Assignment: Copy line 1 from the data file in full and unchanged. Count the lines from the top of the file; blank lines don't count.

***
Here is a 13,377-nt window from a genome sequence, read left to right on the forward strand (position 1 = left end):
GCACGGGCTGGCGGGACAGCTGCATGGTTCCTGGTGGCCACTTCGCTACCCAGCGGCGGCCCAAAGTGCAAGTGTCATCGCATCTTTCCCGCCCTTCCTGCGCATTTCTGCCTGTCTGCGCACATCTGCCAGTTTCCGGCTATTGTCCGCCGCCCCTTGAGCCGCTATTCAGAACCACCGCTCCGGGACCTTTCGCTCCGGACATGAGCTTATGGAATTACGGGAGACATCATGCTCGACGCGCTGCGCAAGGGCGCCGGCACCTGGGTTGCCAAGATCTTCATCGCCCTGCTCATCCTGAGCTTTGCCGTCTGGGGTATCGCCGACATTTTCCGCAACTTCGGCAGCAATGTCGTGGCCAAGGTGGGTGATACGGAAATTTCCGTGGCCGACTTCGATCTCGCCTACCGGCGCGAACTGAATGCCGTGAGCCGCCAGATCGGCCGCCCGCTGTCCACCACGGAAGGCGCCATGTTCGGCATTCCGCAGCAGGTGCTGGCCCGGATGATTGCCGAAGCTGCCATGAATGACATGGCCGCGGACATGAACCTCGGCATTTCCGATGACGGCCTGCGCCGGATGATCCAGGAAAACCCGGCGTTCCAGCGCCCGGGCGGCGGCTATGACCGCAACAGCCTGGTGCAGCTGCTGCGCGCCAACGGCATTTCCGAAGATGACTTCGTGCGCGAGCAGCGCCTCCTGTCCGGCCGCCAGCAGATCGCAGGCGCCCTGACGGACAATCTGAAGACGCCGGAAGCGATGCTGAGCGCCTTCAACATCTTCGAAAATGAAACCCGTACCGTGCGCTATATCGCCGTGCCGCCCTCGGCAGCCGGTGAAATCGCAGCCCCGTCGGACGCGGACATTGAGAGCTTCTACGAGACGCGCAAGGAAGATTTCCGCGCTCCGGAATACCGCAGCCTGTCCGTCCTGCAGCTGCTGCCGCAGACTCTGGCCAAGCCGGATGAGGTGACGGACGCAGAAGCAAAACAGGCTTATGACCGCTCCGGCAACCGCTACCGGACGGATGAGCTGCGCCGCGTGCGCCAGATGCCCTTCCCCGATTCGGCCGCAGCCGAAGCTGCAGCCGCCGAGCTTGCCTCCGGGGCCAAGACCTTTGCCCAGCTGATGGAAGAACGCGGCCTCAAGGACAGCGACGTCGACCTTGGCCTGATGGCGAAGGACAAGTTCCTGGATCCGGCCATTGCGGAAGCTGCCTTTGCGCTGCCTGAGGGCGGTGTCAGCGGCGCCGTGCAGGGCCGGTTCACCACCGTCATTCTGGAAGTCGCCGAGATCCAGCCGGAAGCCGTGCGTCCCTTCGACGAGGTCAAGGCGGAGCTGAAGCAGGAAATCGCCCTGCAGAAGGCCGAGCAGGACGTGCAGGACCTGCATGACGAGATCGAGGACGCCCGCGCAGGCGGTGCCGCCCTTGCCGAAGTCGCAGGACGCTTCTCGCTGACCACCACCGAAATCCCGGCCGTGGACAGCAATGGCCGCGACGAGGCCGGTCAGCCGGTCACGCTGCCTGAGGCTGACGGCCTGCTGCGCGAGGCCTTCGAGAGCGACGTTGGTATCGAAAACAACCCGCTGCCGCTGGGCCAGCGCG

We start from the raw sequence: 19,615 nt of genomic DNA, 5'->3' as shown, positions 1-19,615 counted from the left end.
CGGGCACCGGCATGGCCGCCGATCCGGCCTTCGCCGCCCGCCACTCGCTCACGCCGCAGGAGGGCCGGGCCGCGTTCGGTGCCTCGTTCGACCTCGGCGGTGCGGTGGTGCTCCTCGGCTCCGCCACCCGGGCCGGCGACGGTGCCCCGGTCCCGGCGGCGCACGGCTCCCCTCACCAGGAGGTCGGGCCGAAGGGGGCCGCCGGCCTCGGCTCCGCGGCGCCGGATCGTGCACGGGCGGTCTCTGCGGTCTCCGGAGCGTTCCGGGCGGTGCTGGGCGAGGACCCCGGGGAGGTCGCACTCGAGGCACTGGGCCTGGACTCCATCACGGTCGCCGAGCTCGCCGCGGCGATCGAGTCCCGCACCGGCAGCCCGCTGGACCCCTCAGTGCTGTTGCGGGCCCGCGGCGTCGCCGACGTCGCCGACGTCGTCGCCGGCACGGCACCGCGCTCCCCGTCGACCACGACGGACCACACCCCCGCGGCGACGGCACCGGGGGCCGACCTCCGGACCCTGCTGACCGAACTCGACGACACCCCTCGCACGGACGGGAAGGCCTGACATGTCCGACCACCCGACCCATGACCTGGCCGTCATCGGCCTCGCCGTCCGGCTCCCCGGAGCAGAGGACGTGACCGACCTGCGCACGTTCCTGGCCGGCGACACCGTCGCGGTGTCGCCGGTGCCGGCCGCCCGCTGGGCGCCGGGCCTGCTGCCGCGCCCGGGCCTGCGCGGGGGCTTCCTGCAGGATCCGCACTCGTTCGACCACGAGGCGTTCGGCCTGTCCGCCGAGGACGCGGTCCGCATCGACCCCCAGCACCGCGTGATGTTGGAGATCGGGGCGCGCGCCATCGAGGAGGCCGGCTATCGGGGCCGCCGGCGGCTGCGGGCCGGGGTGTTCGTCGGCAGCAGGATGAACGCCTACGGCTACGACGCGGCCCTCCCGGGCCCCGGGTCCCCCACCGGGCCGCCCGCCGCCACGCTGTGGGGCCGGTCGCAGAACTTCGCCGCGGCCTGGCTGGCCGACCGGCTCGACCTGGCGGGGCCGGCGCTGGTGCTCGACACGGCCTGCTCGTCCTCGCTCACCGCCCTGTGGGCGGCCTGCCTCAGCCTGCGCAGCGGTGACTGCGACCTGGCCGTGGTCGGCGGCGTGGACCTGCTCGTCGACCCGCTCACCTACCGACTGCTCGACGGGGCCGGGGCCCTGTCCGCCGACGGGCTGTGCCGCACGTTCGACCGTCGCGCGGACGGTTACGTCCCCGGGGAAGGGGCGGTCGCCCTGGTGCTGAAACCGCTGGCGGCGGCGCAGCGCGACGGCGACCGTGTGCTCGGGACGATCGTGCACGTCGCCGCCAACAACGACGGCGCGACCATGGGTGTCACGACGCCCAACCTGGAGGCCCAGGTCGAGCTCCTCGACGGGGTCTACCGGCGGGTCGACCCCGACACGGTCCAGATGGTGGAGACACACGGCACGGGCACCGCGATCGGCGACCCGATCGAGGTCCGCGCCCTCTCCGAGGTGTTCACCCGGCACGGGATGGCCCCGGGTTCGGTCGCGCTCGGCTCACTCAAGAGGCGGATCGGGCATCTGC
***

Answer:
Here is a 13,377-nt window from a genome sequence, read left to right on the forward strand (position 1 = left end):